While the wearing of copper rings for rheumatism may be a foolish notion, yet there is a certain galvanic action set up by the contact of the acid in the system of the afflicted person with the metal of the ring. Apart from this, however, a ring may be made from any metal, such as copper, brass and silver, if such metals are in plate or sheet form, by the following method:
Tools for Forming the Ring
All the tools necessary are a die and punch which are simple to make and will form a ring that will fit the average finger. Take a 3/4-in. nut, B, Fig. 1, and drill out the threads. This will leave a clear hole, 7/8 in. in diameter, or a hole drilled the desired size in a piece of iron plate will do as well. Countersink the top of the hole so that the full diameter of the countersink will be 1-1/4 in. This completes the die. The punch A, is made of a piece of 5/8 in. round iron, slightly rounded on the end so that it will not cut through the metal disk. The dimensions shown in Fig. 1 can be changed to suit the size of the finger to be fitted.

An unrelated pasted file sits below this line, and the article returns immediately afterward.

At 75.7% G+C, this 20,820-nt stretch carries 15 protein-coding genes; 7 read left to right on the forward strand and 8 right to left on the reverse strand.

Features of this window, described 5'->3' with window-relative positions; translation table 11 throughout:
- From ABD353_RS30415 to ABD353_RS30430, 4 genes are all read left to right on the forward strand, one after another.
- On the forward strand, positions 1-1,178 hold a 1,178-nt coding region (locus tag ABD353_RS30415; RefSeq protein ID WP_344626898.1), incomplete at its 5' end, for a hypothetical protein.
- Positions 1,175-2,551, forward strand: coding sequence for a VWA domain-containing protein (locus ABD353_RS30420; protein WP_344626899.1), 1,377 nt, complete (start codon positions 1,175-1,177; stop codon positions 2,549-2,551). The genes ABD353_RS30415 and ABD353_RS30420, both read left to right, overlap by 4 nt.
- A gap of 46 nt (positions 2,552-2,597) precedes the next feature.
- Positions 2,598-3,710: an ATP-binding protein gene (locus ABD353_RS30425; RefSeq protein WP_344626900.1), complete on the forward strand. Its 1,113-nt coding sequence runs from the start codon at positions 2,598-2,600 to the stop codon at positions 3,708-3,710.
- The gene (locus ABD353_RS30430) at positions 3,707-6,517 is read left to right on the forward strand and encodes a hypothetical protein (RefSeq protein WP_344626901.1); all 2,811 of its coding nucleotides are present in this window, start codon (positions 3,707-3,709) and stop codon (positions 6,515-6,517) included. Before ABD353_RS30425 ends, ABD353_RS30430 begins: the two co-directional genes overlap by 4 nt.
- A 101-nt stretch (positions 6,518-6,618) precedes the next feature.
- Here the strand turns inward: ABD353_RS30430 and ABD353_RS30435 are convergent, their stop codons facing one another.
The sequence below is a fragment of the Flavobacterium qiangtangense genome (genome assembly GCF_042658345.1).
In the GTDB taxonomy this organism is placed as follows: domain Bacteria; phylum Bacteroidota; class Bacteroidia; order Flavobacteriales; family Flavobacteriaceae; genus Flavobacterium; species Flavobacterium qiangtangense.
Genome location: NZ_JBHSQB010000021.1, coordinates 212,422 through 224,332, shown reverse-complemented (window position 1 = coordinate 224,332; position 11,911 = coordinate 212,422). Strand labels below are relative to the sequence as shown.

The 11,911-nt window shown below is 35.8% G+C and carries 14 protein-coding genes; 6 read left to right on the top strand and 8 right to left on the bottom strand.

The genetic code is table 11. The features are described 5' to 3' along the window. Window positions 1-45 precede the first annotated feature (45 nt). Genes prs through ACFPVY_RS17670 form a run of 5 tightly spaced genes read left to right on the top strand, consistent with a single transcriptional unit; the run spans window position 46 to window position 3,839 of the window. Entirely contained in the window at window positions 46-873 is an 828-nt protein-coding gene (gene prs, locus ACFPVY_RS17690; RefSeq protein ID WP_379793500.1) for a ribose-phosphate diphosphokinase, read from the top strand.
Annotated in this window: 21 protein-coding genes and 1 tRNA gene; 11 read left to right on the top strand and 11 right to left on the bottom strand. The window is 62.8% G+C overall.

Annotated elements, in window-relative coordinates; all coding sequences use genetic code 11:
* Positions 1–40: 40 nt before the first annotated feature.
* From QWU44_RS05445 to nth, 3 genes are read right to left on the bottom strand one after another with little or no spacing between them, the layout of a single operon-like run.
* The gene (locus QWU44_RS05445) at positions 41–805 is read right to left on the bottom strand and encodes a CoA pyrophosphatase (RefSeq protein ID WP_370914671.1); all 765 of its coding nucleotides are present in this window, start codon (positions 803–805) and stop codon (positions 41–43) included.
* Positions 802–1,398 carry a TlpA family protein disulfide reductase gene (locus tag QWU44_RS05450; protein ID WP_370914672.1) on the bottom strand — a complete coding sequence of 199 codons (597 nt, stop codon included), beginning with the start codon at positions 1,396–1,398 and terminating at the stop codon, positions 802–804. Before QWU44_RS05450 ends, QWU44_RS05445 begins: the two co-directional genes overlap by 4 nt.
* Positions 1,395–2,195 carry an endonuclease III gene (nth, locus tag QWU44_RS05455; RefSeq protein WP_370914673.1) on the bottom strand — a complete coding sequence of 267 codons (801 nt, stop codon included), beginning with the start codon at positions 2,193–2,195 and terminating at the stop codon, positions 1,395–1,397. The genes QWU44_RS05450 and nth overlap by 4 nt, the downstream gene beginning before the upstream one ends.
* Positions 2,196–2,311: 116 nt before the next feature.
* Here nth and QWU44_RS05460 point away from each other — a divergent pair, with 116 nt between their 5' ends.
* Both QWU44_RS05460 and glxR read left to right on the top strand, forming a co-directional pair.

The metal used should be about 1/16 in. thick and 1-1/4 in. in diameter. Anneal it properly by heating and plunging in water. Lay it on the die so that it will fit nicely in the countersink and drive it through the hole by striking the punch with a hammer. Hold the punch as nearly central as possible when starting to drive the metal through the hole. The disk will come out pan shaped, C, and it is only necessary to remove the bottom of the pan to have a band which will leave a hole 5/8 in. in diameter and 1-1/4 in. wide. Place the band, D, Fig. 2, on a stick so that the edges can be filed and rounded to shape. Finish with fine emery cloth and polish. Brass rings can be plated when finished. --Contributed by H. W. Hankin, Troy, N. Y.